We usually reserve all of our Hall of Fame arguing for late December and early January when we can devote sufficient time to the obnoxiousness that requires, but any time is a good time really.
Today Jim Caple has a suggestion to improve the process: (1) eliminate the 15-years-on-the-ballot rule; and (2) eliminate the if-you-don’t-get-five-percent-of-the-vote-you’re-dropped rule.
I’m definitely in favor of the second one, as I’ve never understood its purpose. If we can see players go from very little support in the early years of their candidacy to ultimately being elected, why does it matter how low their vote total is in the early years? If they simply have no support, they won’t be clogging anyone’s ballot for multiple years and eventually even the hardcore voters will stop voting for lost causes. Make it like, a bunch of years with sub-five percent before doing it. Who knows what make us reevaluate someone’s candidacy over time? Wouldn’t it be great to be able to talk about Lou Whitaker now?
I’m not as sure on the 15-year thing, because it can prevent someone getting moderate though not overwhelming support from clogging things up. We’ll see this more in the coming years when half the voters refuse to vote for the steroid guys and gridlock results. Still, I’m not adamant in opposing such a thing and could be persuaded because there still is an arbitrary feeling to the rule.
This would all be fun to debate. Too bad the folks that run the Hall of Fame never seem all that interested in joining in that debate.
There are breaking reports of a gunman outside Nationals Park in Washington who open fired during a career fair for concession workers at the ballpark.
Washington D.C. police have been dispatched. There are reports of at least one person injured after having been shot in the face. Police are advising people to avoid the South Capitol area and areas surrounding Nats Park.
More as we learn more.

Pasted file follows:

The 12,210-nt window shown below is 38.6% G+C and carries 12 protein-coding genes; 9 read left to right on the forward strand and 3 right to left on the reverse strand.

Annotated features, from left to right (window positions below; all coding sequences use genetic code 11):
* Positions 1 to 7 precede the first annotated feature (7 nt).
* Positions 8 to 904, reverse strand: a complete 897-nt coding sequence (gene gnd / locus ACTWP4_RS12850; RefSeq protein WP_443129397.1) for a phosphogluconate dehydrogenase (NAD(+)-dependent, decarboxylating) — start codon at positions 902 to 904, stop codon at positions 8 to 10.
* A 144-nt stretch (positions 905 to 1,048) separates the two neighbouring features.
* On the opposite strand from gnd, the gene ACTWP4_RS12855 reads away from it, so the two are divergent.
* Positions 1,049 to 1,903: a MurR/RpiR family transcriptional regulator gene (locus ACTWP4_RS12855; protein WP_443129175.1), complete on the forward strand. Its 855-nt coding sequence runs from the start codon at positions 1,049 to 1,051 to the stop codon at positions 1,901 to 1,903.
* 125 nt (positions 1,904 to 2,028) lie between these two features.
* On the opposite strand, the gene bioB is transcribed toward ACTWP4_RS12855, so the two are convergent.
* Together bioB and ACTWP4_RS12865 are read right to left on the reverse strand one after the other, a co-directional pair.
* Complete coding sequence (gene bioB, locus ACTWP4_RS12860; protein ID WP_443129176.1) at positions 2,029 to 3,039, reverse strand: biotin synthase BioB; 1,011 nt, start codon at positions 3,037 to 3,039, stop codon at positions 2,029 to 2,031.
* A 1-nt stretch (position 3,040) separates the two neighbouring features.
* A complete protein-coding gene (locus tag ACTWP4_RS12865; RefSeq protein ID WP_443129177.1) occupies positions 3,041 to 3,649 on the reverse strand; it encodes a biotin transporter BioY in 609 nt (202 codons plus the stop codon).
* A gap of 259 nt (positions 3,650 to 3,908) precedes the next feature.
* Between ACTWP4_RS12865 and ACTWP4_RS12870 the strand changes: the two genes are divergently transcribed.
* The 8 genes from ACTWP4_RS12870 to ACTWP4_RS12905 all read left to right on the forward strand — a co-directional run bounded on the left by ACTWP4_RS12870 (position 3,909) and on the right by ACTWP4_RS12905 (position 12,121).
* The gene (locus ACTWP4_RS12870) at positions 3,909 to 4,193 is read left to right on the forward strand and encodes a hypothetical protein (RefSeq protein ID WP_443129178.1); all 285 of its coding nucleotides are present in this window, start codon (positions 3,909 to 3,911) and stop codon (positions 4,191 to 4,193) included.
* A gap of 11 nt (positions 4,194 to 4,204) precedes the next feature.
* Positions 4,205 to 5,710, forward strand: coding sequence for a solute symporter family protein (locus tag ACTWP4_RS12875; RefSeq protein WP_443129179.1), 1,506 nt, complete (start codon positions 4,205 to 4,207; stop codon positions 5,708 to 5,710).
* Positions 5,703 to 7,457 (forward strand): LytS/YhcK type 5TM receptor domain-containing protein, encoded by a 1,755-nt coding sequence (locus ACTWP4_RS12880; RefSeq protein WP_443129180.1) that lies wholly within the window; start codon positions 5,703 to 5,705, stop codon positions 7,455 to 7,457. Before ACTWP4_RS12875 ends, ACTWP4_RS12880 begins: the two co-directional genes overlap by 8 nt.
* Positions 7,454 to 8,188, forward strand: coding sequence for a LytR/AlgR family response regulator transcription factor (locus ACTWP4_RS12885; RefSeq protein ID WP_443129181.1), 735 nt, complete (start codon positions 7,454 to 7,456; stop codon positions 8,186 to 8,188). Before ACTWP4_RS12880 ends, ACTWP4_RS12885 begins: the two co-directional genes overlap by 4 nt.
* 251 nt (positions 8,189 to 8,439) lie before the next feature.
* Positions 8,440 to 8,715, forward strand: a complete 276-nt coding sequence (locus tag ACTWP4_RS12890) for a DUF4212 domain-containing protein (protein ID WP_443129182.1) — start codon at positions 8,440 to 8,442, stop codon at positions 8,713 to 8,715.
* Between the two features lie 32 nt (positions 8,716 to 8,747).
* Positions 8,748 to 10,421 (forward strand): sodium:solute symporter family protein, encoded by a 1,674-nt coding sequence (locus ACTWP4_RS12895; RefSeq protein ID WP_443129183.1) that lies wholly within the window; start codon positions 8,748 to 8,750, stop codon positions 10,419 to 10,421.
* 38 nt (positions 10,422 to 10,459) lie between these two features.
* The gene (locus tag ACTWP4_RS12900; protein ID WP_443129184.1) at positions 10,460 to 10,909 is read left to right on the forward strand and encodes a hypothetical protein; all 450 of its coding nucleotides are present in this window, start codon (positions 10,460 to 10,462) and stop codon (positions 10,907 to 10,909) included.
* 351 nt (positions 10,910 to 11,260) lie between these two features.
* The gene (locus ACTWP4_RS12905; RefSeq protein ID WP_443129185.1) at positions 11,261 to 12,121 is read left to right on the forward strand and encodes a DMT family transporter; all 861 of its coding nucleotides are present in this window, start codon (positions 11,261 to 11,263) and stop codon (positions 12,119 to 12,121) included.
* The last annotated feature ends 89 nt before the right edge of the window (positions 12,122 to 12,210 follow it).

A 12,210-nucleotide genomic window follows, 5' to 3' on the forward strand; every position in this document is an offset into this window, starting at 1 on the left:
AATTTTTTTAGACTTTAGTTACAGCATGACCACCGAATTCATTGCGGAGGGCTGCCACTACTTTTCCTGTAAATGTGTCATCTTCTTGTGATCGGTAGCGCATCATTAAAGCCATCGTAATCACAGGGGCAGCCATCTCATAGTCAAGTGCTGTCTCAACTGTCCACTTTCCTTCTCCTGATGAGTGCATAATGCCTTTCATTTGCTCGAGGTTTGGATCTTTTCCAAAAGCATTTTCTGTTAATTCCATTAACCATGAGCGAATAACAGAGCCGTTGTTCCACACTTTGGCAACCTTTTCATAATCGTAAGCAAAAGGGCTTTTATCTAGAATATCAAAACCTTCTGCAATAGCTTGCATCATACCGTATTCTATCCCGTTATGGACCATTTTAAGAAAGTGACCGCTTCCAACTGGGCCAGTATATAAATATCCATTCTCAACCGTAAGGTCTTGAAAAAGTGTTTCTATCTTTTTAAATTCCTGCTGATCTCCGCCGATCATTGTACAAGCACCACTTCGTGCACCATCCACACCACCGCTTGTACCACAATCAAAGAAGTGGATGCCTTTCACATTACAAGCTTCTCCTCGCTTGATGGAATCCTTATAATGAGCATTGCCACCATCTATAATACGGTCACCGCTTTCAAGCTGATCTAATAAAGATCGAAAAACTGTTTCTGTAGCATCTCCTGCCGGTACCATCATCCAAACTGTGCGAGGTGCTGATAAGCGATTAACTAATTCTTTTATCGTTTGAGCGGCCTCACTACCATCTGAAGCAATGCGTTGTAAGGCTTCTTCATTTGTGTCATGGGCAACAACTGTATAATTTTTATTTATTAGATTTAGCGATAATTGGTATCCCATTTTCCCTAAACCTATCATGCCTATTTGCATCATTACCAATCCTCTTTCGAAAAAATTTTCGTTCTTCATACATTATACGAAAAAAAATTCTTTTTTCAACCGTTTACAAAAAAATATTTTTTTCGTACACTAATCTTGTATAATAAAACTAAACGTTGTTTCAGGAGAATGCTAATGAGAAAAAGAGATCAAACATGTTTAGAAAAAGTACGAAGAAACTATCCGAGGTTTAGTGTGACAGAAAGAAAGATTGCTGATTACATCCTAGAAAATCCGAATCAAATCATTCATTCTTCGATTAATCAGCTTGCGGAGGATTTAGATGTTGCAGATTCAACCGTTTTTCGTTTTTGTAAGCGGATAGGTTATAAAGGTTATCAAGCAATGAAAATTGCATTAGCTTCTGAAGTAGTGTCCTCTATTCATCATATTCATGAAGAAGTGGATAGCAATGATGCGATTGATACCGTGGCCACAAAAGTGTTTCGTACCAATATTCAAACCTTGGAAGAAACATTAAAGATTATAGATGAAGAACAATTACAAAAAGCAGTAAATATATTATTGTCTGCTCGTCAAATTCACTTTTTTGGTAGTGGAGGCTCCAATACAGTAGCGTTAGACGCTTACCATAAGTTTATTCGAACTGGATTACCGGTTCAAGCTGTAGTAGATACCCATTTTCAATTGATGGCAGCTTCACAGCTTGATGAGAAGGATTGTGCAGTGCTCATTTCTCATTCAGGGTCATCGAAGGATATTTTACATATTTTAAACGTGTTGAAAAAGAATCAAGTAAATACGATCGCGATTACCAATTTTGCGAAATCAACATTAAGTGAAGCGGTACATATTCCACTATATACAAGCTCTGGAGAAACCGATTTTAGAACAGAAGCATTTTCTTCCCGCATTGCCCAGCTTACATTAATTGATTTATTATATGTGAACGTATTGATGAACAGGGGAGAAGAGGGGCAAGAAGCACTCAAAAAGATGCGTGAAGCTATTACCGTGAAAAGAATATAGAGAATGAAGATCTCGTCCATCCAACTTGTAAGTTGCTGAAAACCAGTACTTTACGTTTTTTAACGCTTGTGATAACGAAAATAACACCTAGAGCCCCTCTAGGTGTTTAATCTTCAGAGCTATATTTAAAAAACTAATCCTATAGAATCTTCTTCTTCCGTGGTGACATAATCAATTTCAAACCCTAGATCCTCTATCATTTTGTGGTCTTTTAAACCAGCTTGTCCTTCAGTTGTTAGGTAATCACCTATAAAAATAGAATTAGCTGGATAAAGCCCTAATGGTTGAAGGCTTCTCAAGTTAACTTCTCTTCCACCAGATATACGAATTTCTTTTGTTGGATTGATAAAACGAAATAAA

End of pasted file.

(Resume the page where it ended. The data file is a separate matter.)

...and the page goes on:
There is a disturbing report out of the Dominican Republic, yet to be confirmed by police, but in wide circulation thanks to a series of tweets from Hall of Famer Pedro Martinez. The report: that looters encountered a still alive Yordano Ventura after his automobile accident, robbing of him his World Series ring and other possessions, before leaving him to die.
The report comes from Dominican Republic journalist Euri Cabral, who made the claim on a radio station. His comments were picked up by Martinez, who tweeted about it in Spanish. The tweets, collected and translated by the Royals Review blog:
“How outrageous to know that a life like Yordano’s could have been saved had it not been that they looted him the way he was looted . . . Now it is more painful to know that Yordano remained alive after the accident and instead of someone to help him, they robbed him and let him die . . . I hope an investigation will be carried out, because if there is any specific evidence of this, I would feel a great deal of shame for my country.”
As for the state of details which are currently confirmed, Rustin Dodd and Maria Torres of the Kansas City Star report that Ventura crashed his Jeep after leaving an annual festival, losing control and hitting a guardrail in a mountainous area in foggy conditions. Ventura was not wearing a seatbelt at the time and was ejected from the vehicle.
Ventura’s family is said to be pushing for further investigation and clarification as to Cabral’s claims. We will obviously followup with anything Dominican authorities say on the matter.